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You’re the banana. Don’t let the monkey eat you.

They might want to keep track of a score or set a time limit.  (Ghostbusters)

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Click on the Sprites when they appear to get points.

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From experience, some of them will want a game with gravity. It’s a concept that I don’t usually spend any time on but this year, from talking with the students, I could tell there will be some platform games in the works.

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I used Code Club World’s Flappy Parrot project to introduce gravity.  It also reveals the animation trick of moving the background while the main character stays in the middle.

I wasn’t sure if they would be able to handle this project, but they worked through it well and I felt they were successful.

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Flappy robot costumes – hand drawn wings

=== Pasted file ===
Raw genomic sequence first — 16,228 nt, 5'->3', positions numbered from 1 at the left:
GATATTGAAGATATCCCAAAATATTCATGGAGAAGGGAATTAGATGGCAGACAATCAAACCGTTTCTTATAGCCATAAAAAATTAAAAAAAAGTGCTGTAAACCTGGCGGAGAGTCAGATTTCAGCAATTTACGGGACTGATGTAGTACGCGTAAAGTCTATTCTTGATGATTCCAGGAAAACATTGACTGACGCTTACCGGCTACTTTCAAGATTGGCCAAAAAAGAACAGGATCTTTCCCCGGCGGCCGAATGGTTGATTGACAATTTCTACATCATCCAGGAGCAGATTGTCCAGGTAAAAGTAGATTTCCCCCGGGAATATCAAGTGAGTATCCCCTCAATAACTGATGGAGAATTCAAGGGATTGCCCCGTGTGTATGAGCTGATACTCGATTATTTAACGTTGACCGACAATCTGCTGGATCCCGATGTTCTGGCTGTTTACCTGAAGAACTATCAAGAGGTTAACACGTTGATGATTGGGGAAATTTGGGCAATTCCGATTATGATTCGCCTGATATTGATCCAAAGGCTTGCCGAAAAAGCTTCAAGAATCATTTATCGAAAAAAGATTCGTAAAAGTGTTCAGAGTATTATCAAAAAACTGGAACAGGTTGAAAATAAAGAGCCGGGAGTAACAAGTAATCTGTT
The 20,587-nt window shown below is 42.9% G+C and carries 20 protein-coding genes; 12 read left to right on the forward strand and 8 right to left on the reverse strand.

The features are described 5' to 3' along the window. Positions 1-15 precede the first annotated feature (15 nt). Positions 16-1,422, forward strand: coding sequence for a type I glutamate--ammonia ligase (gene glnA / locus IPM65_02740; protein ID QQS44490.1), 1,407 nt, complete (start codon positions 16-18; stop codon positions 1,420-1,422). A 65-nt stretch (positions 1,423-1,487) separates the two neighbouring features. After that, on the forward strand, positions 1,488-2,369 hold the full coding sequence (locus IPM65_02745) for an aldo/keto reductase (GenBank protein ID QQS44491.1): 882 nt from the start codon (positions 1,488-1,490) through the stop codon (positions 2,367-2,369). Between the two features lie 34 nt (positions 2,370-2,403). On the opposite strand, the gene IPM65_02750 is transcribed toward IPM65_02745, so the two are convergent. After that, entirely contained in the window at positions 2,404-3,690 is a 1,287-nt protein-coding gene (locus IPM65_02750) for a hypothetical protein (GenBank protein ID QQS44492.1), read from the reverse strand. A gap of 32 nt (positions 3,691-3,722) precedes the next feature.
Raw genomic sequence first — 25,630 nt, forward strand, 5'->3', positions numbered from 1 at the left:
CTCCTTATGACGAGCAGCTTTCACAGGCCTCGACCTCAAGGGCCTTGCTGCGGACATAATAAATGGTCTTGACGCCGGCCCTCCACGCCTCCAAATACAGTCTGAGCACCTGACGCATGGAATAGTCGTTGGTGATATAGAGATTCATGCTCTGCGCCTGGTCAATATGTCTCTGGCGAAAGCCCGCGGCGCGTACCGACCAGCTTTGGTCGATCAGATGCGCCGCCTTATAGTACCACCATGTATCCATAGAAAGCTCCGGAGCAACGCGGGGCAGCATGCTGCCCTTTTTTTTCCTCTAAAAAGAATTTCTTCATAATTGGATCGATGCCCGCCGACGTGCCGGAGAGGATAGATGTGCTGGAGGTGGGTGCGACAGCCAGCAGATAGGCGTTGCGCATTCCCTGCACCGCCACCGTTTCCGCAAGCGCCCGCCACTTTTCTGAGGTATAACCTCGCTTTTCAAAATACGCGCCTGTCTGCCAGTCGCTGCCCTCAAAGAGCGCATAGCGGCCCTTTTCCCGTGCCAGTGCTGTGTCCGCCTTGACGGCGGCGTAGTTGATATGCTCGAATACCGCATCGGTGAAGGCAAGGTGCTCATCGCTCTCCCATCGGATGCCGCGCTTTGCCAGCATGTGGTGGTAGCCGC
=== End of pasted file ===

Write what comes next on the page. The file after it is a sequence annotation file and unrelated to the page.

This last week we did the virtual pet project from the Scratch Tips.  I printed some of the Scratch cards of the project as well.  Virtual pet introduces broadcast & receive which is an important but difficult concept.  Broadcast & receive is powerful but requires planning and keeping track of your Sprites. This level of thinking is just developing for them.  They struggled with broadcast and receive, but mostly with the motion blocks because they were modifying the placement of Sprites to fit their creative take on a virtual pet but couldn’t translate that to adjust the go-to blocks properly so they got some strange movements they didn’t understand.

All in all, I like this progression of projects: 1) Maze game, 2) Felix & Herbert, 3) Ghostbusters, 4) Flappy Parrot, 5) Virtual Pet. It presents a variety of game types and hits some good basic concepts.  It leaves out a few of my favorites, though, like Chatbot. I also feel they need more basic coordinate knowledge (move, go to, glide).

(The problem with not blogging regularly is that when you do, you have too much to say and the blog gets really long, for which I apologize.)

Your Name Animated